Meetings are often overrated. People spend hours in unnecessary business meetings where nothing more is communicated than who has the latest ‘interactive’ pie chart. The smart bosses realise that unproductive time in the boardroom is at their expense. If a meeting is necessary, then it’s best to be prepared beforehand, otherwise, you run the risk of losing not only the attention of your boss or your client but all those silent things that really matter – like return and respect. If you really want to be successful in any business meeting, you’ll need to know the top 6 strategies that work;
1. Check Your Intention
What is your real intention? Really. What is it? What do you want out of that meeting? Underneath all the superficial gloss, what are you really going to that meeting for? Whether it’s because the boss called the meeting or you are meeting with a new client, it’s always worth checking your intention before you go in. When we unpick all the layers of ‘what we want out of it’, we get to the nitty-gritty of ‘how are we going to get it’? Going into any meeting without checking our intention, is like turning up at the bank without ID. It’s back to honest basics. You might want money, promotion, the client or the reputation but people use animal brain to ‘smell’ your real intention, and if that isn’t aligned to integrity, the meeting is a waste of everyone’s time.
2. Consider Your Attitude
It can be hard to keep a check on our attitude when we are stressed, up to the edge or really out of our depth. Checking our attitude, however, is one of the best strategies for a successful meeting. We need to take a pause moment and consider what energy we are bringing in to the meeting, or in psychological language – projecting. Think about it. Would you rather do business with someone who makes you feel (or transfers) calm, friendly, sensible qualities, or someone who looks frazzled and speaks fast? ‘Poised and grounded’ might be challenging positions to maintain under pressure, but where we have a moment to regroup ourselves we should take it. Or if all else fails, use humour!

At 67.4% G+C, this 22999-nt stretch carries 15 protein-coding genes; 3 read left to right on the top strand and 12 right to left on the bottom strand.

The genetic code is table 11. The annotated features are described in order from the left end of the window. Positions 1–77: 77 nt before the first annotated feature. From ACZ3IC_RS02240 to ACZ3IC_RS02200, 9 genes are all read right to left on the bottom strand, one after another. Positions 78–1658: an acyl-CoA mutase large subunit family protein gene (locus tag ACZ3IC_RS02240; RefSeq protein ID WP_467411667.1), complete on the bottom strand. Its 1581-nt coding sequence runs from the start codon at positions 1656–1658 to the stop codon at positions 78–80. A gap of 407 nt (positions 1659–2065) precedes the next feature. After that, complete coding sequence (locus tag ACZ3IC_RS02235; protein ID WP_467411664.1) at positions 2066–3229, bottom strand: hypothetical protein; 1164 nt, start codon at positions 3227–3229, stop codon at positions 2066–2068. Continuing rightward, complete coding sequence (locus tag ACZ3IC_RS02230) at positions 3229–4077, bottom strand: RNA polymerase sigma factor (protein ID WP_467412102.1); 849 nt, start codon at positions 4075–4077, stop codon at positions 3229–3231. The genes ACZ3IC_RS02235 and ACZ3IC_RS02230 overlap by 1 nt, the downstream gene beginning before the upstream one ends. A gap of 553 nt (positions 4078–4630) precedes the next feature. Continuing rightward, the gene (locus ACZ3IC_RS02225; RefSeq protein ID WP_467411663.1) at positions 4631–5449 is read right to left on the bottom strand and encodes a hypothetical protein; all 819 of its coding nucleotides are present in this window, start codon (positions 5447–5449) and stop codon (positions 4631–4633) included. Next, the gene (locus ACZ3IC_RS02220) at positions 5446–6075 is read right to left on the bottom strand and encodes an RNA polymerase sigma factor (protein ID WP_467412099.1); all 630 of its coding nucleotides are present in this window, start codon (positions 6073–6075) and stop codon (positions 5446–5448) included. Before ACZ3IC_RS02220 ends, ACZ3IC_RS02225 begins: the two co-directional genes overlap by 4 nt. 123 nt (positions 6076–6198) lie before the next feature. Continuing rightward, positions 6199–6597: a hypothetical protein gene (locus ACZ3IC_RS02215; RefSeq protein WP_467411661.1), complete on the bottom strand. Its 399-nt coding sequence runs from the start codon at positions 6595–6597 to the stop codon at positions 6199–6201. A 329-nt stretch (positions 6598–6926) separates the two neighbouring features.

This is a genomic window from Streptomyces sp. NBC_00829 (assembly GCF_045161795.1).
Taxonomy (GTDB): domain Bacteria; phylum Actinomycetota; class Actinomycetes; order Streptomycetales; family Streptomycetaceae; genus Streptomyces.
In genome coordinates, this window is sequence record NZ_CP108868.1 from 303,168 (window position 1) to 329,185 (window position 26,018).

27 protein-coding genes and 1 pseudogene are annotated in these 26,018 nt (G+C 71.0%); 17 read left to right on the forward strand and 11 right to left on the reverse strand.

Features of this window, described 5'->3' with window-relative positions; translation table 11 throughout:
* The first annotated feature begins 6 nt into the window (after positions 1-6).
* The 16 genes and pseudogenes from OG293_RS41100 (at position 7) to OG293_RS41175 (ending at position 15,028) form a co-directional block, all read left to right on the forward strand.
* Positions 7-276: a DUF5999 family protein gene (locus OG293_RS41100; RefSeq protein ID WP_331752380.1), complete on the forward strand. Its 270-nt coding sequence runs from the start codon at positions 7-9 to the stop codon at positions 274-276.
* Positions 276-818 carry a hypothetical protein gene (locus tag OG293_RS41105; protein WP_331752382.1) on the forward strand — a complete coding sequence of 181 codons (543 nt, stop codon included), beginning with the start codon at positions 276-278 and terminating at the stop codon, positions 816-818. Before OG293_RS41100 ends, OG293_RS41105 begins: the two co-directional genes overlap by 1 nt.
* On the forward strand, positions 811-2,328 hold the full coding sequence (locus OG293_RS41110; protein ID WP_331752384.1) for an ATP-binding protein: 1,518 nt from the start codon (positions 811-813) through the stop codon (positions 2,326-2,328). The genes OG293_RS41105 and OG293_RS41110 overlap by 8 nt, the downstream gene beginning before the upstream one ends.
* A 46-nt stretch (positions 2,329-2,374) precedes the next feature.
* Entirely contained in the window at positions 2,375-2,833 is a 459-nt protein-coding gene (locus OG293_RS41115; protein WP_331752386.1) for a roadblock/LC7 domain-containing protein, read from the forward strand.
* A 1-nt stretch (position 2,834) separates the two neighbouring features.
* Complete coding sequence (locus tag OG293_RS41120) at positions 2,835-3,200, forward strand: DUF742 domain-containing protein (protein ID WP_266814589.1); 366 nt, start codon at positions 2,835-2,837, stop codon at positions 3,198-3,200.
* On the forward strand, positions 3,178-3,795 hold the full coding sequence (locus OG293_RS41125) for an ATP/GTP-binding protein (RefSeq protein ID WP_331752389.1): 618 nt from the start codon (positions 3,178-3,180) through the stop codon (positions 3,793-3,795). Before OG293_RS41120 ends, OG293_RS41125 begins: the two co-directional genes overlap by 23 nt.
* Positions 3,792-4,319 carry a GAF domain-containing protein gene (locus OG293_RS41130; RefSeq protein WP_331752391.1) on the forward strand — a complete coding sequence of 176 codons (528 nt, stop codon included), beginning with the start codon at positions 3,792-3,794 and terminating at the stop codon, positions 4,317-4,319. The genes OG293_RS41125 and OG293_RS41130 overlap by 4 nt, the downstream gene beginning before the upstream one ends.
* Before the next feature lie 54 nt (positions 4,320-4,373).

3. Deliver What You Promised
Nobody likes slimy, shifty BS. As well as not delivering, it’s a downright insult to the person being spun to. Your word is your promise. If you said you were going to do something, make sure you have done it. If there were any left-field occurrences that prevented you from delivering what you promised, then there should have been a telephone call to that person before dragging them in to be disappointed. The advice is, if you have really messed up, contact them before they have to find it out for themselves. That way you will also have had time to think up and deliver a softener. Reputation is everything. It’s a silent ongoing whisper on the only social media that really counts. Be bad for your word once and you light a match.
4. Mind The Gaps
The message here is get thoroughly organised. Be prepared for the other person to ask any question and have all the answers at the ready for them. This might require a considerable amount of research beforehand but having all the answers ready instills confidence. ‘Nature abhors a vacuum’, and so do we. Leaving gaps in comprehension causes the other person’s mind to work hard in filling in the gaps – and their mind won’t like it. When we realise what notion they filled the gap with, we won’t like it either.
5. Know Your Audience
Different cultures have different ways of meeting, greeting and holding business meetings. A handshake in one culture is a boundary crossed in another. Bowing with eyes up or eyes down is something to be researched beforehand. And it’s never a good idea to touch the other person inappropriately – you know what I mean. No clasping, grabbing, shoulder fixing … hugging! Once the invisible rules of social etiquette have been accommodated, the next thing to consider is this – what do you have in common with them? People like people they can relate to. It makes us all feel comfortable if we can find common ground. Sometimes that common ground has nothing to do with anyone’s business at all.
6. Stick To The Point
Waffle, babble, gear-shifting, emotional blackmail, guilt loading, weeping and dodging – forget it! Smart people conserve mental energy and do not appreciate other people wasting theirs, by having to listen to and decipher garble. Ask yourself these questions: What is it that you want to say? What is it that you have done? What is it that you will do? When will you do it? What will you do if your plan needs adjusting halfway through? What are your contingencies to make it work out for them? Personally, people who start sentences with a divert such as, ‘look at what you are saving’, lose my engagement right away. It’s a cheap shot to see if I’m paying attention to what I am actually paying overall. Keep all of the fluff, faff and psychological tricks out of the meeting and just stick to the point.